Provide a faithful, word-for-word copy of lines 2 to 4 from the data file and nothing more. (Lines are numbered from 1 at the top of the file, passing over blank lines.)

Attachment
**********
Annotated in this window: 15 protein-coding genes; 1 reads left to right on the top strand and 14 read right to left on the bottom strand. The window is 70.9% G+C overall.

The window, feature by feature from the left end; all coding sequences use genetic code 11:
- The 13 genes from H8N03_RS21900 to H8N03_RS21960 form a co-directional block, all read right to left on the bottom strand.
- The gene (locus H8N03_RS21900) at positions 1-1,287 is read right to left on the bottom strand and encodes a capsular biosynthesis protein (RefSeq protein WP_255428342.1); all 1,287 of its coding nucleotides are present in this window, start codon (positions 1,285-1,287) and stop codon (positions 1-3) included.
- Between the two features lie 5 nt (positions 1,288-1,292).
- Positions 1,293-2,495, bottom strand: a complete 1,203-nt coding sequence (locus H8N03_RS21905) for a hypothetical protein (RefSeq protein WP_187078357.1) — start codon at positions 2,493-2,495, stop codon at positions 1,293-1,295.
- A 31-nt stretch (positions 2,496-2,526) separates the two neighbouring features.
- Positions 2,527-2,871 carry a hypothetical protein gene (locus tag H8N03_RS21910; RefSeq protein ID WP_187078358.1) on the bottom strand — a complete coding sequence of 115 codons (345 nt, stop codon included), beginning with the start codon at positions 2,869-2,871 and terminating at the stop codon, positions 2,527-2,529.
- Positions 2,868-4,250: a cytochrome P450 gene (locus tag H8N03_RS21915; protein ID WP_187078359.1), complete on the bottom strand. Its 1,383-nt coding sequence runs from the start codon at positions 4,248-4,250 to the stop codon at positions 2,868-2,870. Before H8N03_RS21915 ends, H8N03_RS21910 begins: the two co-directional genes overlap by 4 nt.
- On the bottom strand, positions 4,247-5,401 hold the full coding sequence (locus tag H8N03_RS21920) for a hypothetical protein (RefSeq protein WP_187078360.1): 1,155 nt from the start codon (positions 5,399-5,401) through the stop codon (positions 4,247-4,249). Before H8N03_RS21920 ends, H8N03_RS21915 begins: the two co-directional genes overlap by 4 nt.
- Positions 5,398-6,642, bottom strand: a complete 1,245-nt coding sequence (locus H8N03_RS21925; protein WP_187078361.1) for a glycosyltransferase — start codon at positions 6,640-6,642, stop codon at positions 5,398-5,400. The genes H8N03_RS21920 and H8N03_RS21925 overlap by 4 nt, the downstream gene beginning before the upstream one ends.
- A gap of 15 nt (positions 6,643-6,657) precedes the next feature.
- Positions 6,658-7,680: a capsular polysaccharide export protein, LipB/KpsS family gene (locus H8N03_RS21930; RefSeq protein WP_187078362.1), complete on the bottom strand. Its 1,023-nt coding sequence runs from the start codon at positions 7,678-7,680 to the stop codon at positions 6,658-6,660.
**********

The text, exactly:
The window, feature by feature from the left end; all coding sequences use genetic code 11:
- The 13 genes from H8N03_RS21900 to H8N03_RS21960 form a co-directional block, all read right to left on the bottom strand.
- The gene (locus H8N03_RS21900) at positions 1-1,287 is read right to left on the bottom strand and encodes a capsular biosynthesis protein (RefSeq protein WP_255428342.1); all 1,287 of its coding nucleotides are present in this window, start codon (positions 1,285-1,287) and stop codon (positions 1-3) included.